This was the reality I had created for myself. And here’s my dirty little secret about this whole thing:
I had convinced myself that I was thinking about what was fair to the other kids, and I’d talk about how it wasn’t fair to them, how they couldn’t learn in the classroom, but the bigger issue was that it wasn’t fair to ME.
I felt like I was working three full-time jobs, one as a teacher for Sara, one as a teacher for Kevin, and one as a teacher for the rest of the class. And if I’m going to be really honest here, even though it’s embarrassing to admit, my primary concern wasn’t helping those kids succeed. It was easing the stress that I was feeling. I was advocating for these two students to get more services and support only partially because it’s what they needed, but my main motivation was making my own job easier.
That school year was the most difficult of my entire 11 years in the classroom. I was positively miserable. I didn’t let myself enjoy anything that was happening with my students, because I was so fixated on the problems with these two students. We had good days of course, but I was always anticipating problems. I was looking for problems, and waiting for problems. And then as soon as they happened I’d be like, See, there you go, we can’t even make it through one morning of peace, I knew it!
The moment everything changed in my classroom
One day about halfway through the school year, I went to pick my students up from lunch and the principal called me into his office. He told me that Kevin had physically attacked Sarah in the cafeteria. He presumed Sarah’s parents would insist that the two be separated, so the principal was going to go ahead and transfer Kevin to another third grade room down the hall.
I sat there, absolutely stunned. In my mind, this was like an answer to prayer. I’ve been telling my administrators that having the two of them together was like a ticking time bomb and someone ought to be moved, but for whatever reason, they chose not to do that. And then all of a sudden, I go to pick my kids up from lunch like any other normal day and Kevin is no longer enrolled in my class? Just like that? Problem solved?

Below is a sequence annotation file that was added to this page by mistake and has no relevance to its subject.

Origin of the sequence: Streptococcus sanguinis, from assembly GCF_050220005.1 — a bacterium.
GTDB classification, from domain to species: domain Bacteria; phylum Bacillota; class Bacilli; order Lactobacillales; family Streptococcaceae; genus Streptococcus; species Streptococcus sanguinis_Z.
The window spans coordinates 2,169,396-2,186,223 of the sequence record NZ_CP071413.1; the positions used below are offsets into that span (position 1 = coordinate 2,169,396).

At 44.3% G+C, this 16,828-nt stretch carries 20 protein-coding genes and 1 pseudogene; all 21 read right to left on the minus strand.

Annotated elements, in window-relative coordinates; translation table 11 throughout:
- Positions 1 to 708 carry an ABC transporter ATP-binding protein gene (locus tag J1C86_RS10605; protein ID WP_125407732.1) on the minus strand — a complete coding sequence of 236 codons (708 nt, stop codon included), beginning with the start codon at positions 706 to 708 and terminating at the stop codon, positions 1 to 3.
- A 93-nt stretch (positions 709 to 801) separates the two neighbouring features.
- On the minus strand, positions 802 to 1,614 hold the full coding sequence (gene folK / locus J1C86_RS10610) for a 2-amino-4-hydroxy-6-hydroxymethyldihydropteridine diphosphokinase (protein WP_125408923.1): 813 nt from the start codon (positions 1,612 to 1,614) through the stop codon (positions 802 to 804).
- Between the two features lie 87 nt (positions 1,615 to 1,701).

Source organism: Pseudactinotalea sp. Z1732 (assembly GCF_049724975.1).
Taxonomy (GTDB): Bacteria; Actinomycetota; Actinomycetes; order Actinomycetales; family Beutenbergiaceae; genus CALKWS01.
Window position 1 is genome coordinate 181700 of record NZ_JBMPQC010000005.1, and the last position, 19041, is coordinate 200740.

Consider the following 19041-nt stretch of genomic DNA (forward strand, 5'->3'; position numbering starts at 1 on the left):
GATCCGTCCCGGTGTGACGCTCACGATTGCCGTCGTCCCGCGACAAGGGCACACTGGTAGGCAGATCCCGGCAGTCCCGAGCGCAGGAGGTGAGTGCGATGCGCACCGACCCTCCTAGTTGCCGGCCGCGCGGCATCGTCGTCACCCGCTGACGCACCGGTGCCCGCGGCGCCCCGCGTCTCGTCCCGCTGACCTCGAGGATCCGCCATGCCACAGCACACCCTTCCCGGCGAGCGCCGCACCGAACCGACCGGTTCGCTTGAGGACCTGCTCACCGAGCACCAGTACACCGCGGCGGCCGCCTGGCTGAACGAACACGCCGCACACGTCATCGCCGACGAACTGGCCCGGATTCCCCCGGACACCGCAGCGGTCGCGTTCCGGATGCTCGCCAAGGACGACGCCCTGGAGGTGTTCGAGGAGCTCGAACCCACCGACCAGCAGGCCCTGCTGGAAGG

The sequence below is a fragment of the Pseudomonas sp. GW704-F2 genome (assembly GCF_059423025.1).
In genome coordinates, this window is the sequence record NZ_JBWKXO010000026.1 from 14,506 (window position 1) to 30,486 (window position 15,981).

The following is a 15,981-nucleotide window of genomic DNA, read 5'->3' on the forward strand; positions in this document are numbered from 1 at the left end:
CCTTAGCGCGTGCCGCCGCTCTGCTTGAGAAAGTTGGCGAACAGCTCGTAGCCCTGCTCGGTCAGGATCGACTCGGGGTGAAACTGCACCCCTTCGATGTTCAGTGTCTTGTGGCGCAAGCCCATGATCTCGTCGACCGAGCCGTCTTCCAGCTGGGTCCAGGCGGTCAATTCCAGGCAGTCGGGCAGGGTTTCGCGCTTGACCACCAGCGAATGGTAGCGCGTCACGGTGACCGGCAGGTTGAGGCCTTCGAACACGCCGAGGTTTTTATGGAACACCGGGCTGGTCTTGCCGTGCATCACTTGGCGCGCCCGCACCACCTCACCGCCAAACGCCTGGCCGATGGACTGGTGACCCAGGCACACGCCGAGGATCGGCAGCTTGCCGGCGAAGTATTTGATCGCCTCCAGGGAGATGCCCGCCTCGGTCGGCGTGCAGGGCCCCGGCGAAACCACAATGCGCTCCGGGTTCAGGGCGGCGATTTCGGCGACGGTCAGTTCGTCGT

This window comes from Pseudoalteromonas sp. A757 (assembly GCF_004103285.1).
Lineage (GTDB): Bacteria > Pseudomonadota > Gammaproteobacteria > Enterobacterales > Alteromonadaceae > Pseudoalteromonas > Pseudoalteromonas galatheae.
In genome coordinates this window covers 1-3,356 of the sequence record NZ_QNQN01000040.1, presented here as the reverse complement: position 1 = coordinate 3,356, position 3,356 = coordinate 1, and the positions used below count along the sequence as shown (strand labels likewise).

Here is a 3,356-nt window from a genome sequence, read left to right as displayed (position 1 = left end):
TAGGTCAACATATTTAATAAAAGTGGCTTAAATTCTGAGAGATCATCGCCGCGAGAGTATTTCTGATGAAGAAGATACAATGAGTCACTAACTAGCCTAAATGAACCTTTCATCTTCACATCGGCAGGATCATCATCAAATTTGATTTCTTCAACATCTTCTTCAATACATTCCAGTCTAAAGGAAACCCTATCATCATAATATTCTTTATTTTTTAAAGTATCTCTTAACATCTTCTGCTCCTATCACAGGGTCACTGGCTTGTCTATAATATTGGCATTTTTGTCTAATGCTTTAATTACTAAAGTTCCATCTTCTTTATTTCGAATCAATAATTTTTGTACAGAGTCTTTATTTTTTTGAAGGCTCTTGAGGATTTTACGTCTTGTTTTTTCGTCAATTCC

I expected to feel relieved, but honestly, I just felt shocked.
And then it became impossible to feel relief for myself after what happened next.
Kevin was escorted back to my classroom to get his belongings, and the look on his face was one of complete and utter devastation. I thought he was going to start crying, and he was a tough kid who I never seen cry.
My last name was still Powell then, and he looked up at me, and asked, “Ms. Powell, I’m not going to be in your class anymore? Why can’t I stay?”
And immediately, my heart just broke. I’d had many moments of empathy for Kevin before (don’t get me wrong, I wasn’t a total monster.)
But I was so wrapped up in how his problems created problems for me that I wasn’t able to think unselfishly until he was no longer my responsibility.
And it hit me all of a sudden that I would have no more opportunities for our one-on-one reading conferences where we worked on letter sounds…the same conferences that I complained about all the time with my colleagues because they were so much extra work for me.
It dawned on me in that moment that those reading conferences were working, because he was now reading on a first grade level, and had made a whole year of gains in only 5 months. Who knew what would happen to his reading progress now that he was having to start all over and build rapport with a new teacher who would likely be resentful of the amount of work he was now adding to HER plate.
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The other kids in the class were watching this conversation with Kevin as he packed up his desk. They had seen the violent incident in the cafeteria and were pretty shaken up, but I’d worked really hard to help him build friendships in the class. I’d taught the other kids to be kind and empathetic toward Kevin, and we’d spent a lot of our class time working on ways to support him. So most of the kids—at least the ones who hadn’t gotten into physical altercations with him–were pretty invested in him as part of our classroom community.
So when he asked why he couldn’t be part of the class anymore, the other kids heard that, and began an outcry: “What?! No, Kevin! You were doing so good! You were using your anger management strategies! No, please, Ms. Powell! Can we give him another chance? Don’t go, Kevin! You’ll make a better decision next time! We believe in you!”